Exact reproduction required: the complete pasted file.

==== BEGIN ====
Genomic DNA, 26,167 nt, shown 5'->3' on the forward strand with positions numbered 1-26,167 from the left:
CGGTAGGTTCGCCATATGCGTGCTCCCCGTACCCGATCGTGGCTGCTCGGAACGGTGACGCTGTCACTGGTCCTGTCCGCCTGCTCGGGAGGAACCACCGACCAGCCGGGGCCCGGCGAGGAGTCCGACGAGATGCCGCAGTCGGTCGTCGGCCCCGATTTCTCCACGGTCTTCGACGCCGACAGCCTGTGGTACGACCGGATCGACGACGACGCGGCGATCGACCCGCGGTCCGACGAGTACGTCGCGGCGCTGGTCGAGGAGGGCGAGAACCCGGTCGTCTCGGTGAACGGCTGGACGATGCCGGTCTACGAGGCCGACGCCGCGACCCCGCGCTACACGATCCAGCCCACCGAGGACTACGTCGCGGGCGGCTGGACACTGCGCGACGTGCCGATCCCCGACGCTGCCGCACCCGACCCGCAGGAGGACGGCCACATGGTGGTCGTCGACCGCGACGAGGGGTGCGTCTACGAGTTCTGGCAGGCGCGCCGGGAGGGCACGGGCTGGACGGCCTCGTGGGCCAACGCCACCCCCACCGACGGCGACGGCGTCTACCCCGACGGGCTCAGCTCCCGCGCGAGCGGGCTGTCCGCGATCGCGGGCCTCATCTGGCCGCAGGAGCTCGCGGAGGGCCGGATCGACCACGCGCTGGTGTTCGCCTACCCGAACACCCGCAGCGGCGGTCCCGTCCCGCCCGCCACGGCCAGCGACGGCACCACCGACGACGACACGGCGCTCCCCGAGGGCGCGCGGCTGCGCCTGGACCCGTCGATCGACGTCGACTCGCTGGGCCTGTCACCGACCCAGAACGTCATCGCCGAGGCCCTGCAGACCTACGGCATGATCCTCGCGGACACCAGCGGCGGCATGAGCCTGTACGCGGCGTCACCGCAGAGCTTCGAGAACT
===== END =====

Genomic DNA, 26,167 nt, shown 5'->3' on the forward strand with positions numbered 1-26,167 from the left:
CGGTAGGTTCGCCATATGCGTGCTCCCCGTACCCGATCGTGGCTGCTCGGAACGGTGACGCTGTCACTGGTCCTGTCCGCCTGCTCGGGAGGAACCACCGACCAGCCGGGGCCCGGCGAGGAGTCCGACGAGATGCCGCAGTCGGTCGTCGGCCCCGATTTCTCCACGGTCTTCGACGCCGACAGCCTGTGGTACGACCGGATCGACGACGACGCGGCGATCGACCCGCGGTCCGACGAGTACGTCGCGGCGCTGGTCGAGGAGGGCGAGAACCCGGTCGTCTCGGTGAACGGCTGGACGATGCCGGTCTACGAGGCCGACGCCGCGACCCCGCGCTACACGATCCAGCCCACCGAGGACTACGTCGCGGGCGGCTGGACACTGCGCGACGTGCCGATCCCCGACGCTGCCGCACCCGACCCGCAGGAGGACGGCCACATGGTGGTCGTCGACCGCGACGAGGGGTGCGTCTACGAGTTCTGGCAGGCGCGCCGGGAGGGCACGGGCTGGACGGCCTCGTGGGCCAACGCCACCCCCACCGACGGCGACGGCGTCTACCCCGACGGGCTCAGCTCCCGCGCGAGCGGGCTGTCCGCGATCGCGGGCCTCATCTGGCCGCAGGAGCTCGCGGAGGGCCGGATCGACCACGCGCTGGTGTTCGCCTACCCGAACACCCGCAGCGGCGGTCCCGTCCCGCCCGCCACGGCCAGCGACGGCACCACCGACGACGACACGGCGCTCCCCGAGGGCGCGCGGCTGCGCCTGGACCCGTCGATCGACGTCGACTCGCTGGGCCTGTCACCGACCCAGAACGTCATCGCCGAGGCCCTGCAGACCTACGGCATGATCCTCGCGGACACCAGCGGCGGCATGAGCCTGTACGCGGCGTCACCGCAGAGCTTCGAGAACT